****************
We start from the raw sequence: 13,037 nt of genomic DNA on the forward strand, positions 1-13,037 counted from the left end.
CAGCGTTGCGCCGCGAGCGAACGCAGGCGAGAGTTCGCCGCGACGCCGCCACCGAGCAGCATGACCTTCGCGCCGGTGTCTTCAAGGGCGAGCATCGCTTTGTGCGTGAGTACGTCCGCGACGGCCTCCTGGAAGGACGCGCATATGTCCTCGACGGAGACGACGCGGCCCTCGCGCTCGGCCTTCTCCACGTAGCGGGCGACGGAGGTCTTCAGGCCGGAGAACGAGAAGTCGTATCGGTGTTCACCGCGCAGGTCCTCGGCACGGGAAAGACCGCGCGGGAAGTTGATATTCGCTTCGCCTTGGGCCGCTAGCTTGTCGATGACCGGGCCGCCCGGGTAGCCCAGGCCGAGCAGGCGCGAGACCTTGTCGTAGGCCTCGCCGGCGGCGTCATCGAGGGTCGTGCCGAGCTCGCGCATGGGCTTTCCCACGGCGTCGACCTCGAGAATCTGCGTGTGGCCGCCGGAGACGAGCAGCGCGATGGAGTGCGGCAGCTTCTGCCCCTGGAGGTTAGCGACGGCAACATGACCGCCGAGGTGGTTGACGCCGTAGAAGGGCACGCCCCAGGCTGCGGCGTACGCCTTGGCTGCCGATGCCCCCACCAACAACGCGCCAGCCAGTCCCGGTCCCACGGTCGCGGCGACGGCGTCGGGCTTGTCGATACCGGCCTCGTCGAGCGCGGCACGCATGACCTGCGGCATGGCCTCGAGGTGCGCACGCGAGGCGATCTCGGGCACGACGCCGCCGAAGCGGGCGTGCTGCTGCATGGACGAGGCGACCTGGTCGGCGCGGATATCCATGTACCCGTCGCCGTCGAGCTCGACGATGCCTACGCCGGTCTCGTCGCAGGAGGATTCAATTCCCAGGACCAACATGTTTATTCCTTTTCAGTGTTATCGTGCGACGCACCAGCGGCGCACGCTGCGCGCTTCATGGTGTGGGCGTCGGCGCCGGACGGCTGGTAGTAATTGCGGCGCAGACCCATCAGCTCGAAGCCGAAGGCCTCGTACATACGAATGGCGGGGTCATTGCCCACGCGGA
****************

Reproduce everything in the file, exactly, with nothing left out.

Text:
We start from the raw sequence: 13,037 nt of genomic DNA on the forward strand, positions 1-13,037 counted from the left end.
CAGCGTTGCGCCGCGAGCGAACGCAGGCGAGAGTTCGCCGCGACGCCGCCACCGAGCAGCATGACCTTCGCGCCGGTGTCTTCAAGGGCGAGCATCGCTTTGTGCGTGAGTACGTCCGCGACGGCCTCCTGGAAGGACGCGCATATGTCCTCGACGGAGACGACGCGGCCCTCGCGCTCGGCCTTCTCCACGTAGCGGGCGACGGAGGTCTTCAGGCCGGAGAACGAGAAGTCGTATCGGTGTTCACCGCGCAGGTCCTCGGCACGGGAAAGACCGCGCGGGAAGTTGATATTCGCTTCGCCTTGGGCCGCTAGCTTGTCGATGACCGGGCCGCCCGGGTAGCCCAGGCCGAGCAGGCGCGAGACCTTGTCGTAGGCCTCGCCGGCGGCGTCATCGAGGGTCGTGCCGAGCTCGCGCATGGGCTTTCCCACGGCGTCGACCTCGAGAATCTGCGTGTGGCCGCCGGAGACGAGCAGCGCGATGGAGTGCGGCAGCTTCTGCCCCTGGAGGTTAGCGACGGCAACATGACCGCCGAGGTGGTTGACGCCGTAGAAGGGCACGCCCCAGGCTGCGGCGTACGCCTTGGCTGCCGATGCCCCCACCAACAACGCGCCAGCCAGTCCCGGTCCCACGGTCGCGGCGACGGCGTCGGGCTTGTCGATACCGGCCTCGTCGAGCGCGGCACGCATGACCTGCGGCATGGCCTCGAGGTGCGCACGCGAGGCGATCTCGGGCACGACGCCGCCGAAGCGGGCGTGCTGCTGCATGGACGAGGCGACCTGGTCGGCGCGGATATCCATGTACCCGTCGCCGTCGAGCTCGACGATGCCTACGCCGGTCTCGTCGCAGGAGGATTCAATTCCCAGGACCAACATGTTTATTCCTTTTCAGTGTTATCGTGCGACGCACCAGCGGCGCACGCTGCGCGCTTCATGGTGTGGGCGTCGGCGCCGGACGGCTGGTAGTAATTGCGGCGCAGACCCATCAGCTCGAAGCCGAAGGCCTCGTACATACGAATGGCGGGGTCATTGCCCACGCGGA